1971 DODGE DART
We went along on this barn find in search of a muscle car. Here’s what we found. “I never looked to see what it really was,” Bill Butler said as we moved closer to an old tin shed. Inside was a 1970 or 1971 Dodge Dart that he had dragged from a tenant’s parking lot 10 to 15 years ago in West Texas.
Truth being stranger than fiction, Butler was about to pull a barn find out of a barn that belonged to him. The vehicle would prove to be a surprise in more ways than one.
He pried open door of the shed, and we pushed our way into the small space to see dust covering what looked like, at first glance, either a Dodge or Plymouth A-Body.
“The people rented the body shop. This car was in that body shop. They closed down, left town, and left this car outside in the parking lot.” Butler had expected the owner to retrieve the vehicle one day. But days turned into a year, then two, then five. The car deteriorated, mostly due to people scavenging parts off what looked like an abandoned car. Finally, Butler had dragged the car to this tin shed on his property, “to get it out of sight” of thieves.
“It’s a rough, thrown-together tin barn,
“Butler was about to pull a barn find out of a barn that both belonged to him”
or shed, and not a very good shed. It kept the hail and rain off, but didn’t keep the dirt off.”
Dirt was thick. The old tin barn had acted as a filter to deposit a fine layer of dust on the old Dart. Butler had never even opened the hood to check out the engine, which we were about to do.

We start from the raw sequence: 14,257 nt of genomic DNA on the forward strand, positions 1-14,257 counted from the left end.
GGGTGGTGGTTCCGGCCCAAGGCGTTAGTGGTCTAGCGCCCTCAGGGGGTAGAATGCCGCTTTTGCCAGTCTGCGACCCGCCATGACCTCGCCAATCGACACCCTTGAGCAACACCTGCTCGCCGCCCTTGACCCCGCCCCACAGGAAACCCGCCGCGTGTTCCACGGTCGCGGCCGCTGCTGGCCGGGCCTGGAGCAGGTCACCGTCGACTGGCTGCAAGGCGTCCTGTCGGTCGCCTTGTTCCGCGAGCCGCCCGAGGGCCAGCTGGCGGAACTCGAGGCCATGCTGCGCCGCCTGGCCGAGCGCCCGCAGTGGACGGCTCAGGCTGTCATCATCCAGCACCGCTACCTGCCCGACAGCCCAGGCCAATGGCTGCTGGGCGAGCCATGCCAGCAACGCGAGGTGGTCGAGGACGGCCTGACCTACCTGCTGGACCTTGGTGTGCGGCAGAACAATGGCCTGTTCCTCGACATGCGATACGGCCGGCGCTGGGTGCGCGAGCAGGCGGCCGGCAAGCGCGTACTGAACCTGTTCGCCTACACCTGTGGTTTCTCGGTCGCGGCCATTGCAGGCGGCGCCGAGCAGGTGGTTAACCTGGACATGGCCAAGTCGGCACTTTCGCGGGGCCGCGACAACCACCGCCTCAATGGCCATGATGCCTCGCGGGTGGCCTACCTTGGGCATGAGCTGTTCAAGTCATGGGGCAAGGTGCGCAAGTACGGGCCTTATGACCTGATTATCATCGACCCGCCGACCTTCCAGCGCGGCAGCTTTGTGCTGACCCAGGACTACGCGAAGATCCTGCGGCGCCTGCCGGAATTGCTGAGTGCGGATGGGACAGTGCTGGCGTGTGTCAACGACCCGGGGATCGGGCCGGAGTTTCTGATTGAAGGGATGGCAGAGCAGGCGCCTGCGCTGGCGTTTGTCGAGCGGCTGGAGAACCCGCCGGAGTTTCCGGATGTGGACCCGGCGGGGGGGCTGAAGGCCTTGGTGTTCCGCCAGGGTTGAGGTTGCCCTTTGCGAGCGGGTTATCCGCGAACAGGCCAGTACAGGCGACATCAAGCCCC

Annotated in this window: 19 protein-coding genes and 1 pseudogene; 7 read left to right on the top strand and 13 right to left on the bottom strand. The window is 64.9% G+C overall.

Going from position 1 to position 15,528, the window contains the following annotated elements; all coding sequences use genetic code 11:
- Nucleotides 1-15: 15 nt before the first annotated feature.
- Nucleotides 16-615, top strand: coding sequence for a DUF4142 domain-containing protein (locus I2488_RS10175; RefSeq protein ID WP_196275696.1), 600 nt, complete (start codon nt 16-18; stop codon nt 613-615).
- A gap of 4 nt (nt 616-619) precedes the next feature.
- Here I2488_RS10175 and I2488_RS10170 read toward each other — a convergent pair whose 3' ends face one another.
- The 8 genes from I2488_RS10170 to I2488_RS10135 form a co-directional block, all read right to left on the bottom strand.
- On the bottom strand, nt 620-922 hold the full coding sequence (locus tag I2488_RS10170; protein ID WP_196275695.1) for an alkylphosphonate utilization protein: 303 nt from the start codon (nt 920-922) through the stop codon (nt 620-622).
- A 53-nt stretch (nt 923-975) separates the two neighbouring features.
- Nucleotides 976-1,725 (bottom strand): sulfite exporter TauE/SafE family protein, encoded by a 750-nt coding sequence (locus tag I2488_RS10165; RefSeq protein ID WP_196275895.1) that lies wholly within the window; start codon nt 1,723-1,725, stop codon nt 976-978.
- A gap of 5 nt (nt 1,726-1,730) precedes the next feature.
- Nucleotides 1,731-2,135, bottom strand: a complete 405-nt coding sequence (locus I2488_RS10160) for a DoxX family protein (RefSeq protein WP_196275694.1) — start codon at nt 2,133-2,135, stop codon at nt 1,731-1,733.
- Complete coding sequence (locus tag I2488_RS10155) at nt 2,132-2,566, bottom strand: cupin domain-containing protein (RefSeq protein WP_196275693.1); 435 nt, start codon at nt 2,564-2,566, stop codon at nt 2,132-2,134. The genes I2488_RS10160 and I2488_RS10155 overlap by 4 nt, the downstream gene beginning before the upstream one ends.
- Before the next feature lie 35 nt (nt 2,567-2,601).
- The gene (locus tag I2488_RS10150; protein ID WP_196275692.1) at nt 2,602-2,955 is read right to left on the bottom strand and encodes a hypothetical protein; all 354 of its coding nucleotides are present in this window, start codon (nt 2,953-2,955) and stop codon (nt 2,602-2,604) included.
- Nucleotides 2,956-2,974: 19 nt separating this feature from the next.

“Since I didn’t have a title, there was no reason to. It wasn’t mine.”
After the car’s decade or so of storage, Butler went through the long process to claim it and get a title in his name.
“Now, I’m going to open the door and see what I got. It’s almost the same as a barn find, like finding a new toy,” he said.
Under the hood was a small-block
V-8 with a four-barrel, which looked 100 percent stock other than the missing air cleaner. It had obviously been stolen while the car waited five years in the parking lot for an owner who never showed. Was this a high-performance 340?
Butler dragged the car back to his shop and pressure-washed the body and engine. He was delighted to find a rust-free 1971 Dodge Dart—a Swinger—with original orange paint. Now where was that engine code?
Editor’s note: Watch the video of this story on YouTube at youtube.com/ watch?v=WcrE9C2Jzpk.
Readers can contact Jerry Heasley at jerry[email protected] and follow him on Twitter @jerryheasley. He is looking for rare finds, the “ones that got away,” and stories of cars with provenance. He will travel to significant rare finds to document them as they are pulled out.
n A fine layer of dust covered most of the Dart, stored in this shed for 10 years. The rear bumper was gone, and the back glass had been pulled because the body shop was repairing the rear quarter and had removed the vinyl roof.
n The driver-side front fender came with a Swinger Dart badge; the passenger-side badge was gone. Right away, Mopar experts would have realized the 340 status was possible, but not probable.
n Bill Butler opened the hood for the first time on October 2, 2018. At first sight he thought he had a 340 four-barrel that made the little Dart into a muscle car.
n Butler pressure-washed the Dart to discover a car that corroborated its 18,000-mile odometer reading. This Dart is a nice original and, with the rear wing that he found in the trunk, looks like a muscle car.
n The interior was intact with white vinyl bench seats that had no rips or tears. A Sun tach was positioned oddly at the lower left of the instrument panel.
n The front bumper and valance had been stolen while the car sat in a parking lot, before storage.
n Washing off the fender tag revealed the VIN, LH23G1R151563. The letter G in the fifth spot decodes as a 318 twobarrel, not a four-barrel 340. The Dart Swinger did not come with a 340 in 1971. There were two dealers in Canada that demanded and got 340 Dart Swingers for 1971. This car was not one of those rare Darts.
n The odometer read 18,537.